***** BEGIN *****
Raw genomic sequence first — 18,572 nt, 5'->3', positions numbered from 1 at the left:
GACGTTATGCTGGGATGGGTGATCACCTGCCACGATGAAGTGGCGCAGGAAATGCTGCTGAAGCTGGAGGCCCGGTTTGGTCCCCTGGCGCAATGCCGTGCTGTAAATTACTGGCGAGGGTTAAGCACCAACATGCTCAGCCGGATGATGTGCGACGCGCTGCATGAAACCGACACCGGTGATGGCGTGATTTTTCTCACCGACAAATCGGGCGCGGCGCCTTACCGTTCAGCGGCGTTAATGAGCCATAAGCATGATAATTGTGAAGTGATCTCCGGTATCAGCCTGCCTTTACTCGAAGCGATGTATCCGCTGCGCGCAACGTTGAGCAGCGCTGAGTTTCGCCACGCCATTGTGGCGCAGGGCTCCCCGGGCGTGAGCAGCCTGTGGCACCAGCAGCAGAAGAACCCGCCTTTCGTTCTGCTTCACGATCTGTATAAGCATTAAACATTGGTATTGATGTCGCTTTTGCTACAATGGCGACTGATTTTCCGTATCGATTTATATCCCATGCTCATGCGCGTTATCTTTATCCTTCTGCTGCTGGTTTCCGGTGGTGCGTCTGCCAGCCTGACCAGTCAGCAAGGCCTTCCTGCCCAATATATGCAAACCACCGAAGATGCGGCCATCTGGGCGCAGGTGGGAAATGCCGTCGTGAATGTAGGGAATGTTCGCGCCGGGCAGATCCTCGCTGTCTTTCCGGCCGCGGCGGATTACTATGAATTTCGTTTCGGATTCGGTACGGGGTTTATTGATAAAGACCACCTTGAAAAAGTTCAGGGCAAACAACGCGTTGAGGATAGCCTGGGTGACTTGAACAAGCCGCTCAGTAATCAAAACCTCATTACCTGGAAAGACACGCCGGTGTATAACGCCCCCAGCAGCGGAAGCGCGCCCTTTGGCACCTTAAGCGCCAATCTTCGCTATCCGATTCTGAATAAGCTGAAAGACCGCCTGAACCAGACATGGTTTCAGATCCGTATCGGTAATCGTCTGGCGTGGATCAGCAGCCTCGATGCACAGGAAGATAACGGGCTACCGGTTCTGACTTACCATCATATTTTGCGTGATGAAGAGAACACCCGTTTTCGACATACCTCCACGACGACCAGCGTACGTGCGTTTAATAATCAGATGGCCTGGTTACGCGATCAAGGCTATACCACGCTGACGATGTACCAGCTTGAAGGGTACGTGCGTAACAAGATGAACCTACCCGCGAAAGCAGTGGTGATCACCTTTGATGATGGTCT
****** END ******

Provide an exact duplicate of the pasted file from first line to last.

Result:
Raw genomic sequence first — 18,572 nt, 5'->3', positions numbered from 1 at the left:
GACGTTATGCTGGGATGGGTGATCACCTGCCACGATGAAGTGGCGCAGGAAATGCTGCTGAAGCTGGAGGCCCGGTTTGGTCCCCTGGCGCAATGCCGTGCTGTAAATTACTGGCGAGGGTTAAGCACCAACATGCTCAGCCGGATGATGTGCGACGCGCTGCATGAAACCGACACCGGTGATGGCGTGATTTTTCTCACCGACAAATCGGGCGCGGCGCCTTACCGTTCAGCGGCGTTAATGAGCCATAAGCATGATAATTGTGAAGTGATCTCCGGTATCAGCCTGCCTTTACTCGAAGCGATGTATCCGCTGCGCGCAACGTTGAGCAGCGCTGAGTTTCGCCACGCCATTGTGGCGCAGGGCTCCCCGGGCGTGAGCAGCCTGTGGCACCAGCAGCAGAAGAACCCGCCTTTCGTTCTGCTTCACGATCTGTATAAGCATTAAACATTGGTATTGATGTCGCTTTTGCTACAATGGCGACTGATTTTCCGTATCGATTTATATCCCATGCTCATGCGCGTTATCTTTATCCTTCTGCTGCTGGTTTCCGGTGGTGCGTCTGCCAGCCTGACCAGTCAGCAAGGCCTTCCTGCCCAATATATGCAAACCACCGAAGATGCGGCCATCTGGGCGCAGGTGGGAAATGCCGTCGTGAATGTAGGGAATGTTCGCGCCGGGCAGATCCTCGCTGTCTTTCCGGCCGCGGCGGATTACTATGAATTTCGTTTCGGATTCGGTACGGGGTTTATTGATAAAGACCACCTTGAAAAAGTTCAGGGCAAACAACGCGTTGAGGATAGCCTGGGTGACTTGAACAAGCCGCTCAGTAATCAAAACCTCATTACCTGGAAAGACACGCCGGTGTATAACGCCCCCAGCAGCGGAAGCGCGCCCTTTGGCACCTTAAGCGCCAATCTTCGCTATCCGATTCTGAATAAGCTGAAAGACCGCCTGAACCAGACATGGTTTCAGATCCGTATCGGTAATCGTCTGGCGTGGATCAGCAGCCTCGATGCACAGGAAGATAACGGGCTACCGGTTCTGACTTACCATCATATTTTGCGTGATGAAGAGAACACCCGTTTTCGACATACCTCCACGACGACCAGCGTACGTGCGTTTAATAATCAGATGGCCTGGTTACGCGATCAAGGCTATACCACGCTGACGATGTACCAGCTTGAAGGGTACGTGCGTAACAAGATGAACCTACCCGCGAAAGCAGTGGTGATCACCTTTGATGATGGTCT